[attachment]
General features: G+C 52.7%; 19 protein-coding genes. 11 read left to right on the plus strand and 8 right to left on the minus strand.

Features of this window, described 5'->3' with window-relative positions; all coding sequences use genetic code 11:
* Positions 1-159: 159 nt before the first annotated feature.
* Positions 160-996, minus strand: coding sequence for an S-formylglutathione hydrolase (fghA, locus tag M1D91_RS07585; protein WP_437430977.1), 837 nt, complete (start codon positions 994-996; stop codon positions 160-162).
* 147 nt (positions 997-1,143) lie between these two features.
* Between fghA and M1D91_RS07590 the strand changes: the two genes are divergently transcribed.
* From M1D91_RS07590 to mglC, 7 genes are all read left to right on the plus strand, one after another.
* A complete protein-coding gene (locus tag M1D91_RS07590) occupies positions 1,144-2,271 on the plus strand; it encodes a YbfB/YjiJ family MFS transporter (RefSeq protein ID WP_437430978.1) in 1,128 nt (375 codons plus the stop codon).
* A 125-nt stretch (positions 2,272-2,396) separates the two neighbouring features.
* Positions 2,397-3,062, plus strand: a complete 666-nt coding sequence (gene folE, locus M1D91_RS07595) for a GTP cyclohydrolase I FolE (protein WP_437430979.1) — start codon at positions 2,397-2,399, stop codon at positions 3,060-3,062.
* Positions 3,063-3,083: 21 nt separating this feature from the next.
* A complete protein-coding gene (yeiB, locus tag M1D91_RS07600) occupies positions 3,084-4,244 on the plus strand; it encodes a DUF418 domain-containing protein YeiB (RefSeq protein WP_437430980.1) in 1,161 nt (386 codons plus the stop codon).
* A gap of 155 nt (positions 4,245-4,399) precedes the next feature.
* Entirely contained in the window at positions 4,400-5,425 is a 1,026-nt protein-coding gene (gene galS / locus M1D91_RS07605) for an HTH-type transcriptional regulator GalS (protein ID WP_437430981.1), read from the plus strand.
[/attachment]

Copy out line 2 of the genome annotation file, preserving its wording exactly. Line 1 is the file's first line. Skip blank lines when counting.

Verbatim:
Features of this window, described 5'->3' with window-relative positions; all coding sequences use genetic code 11: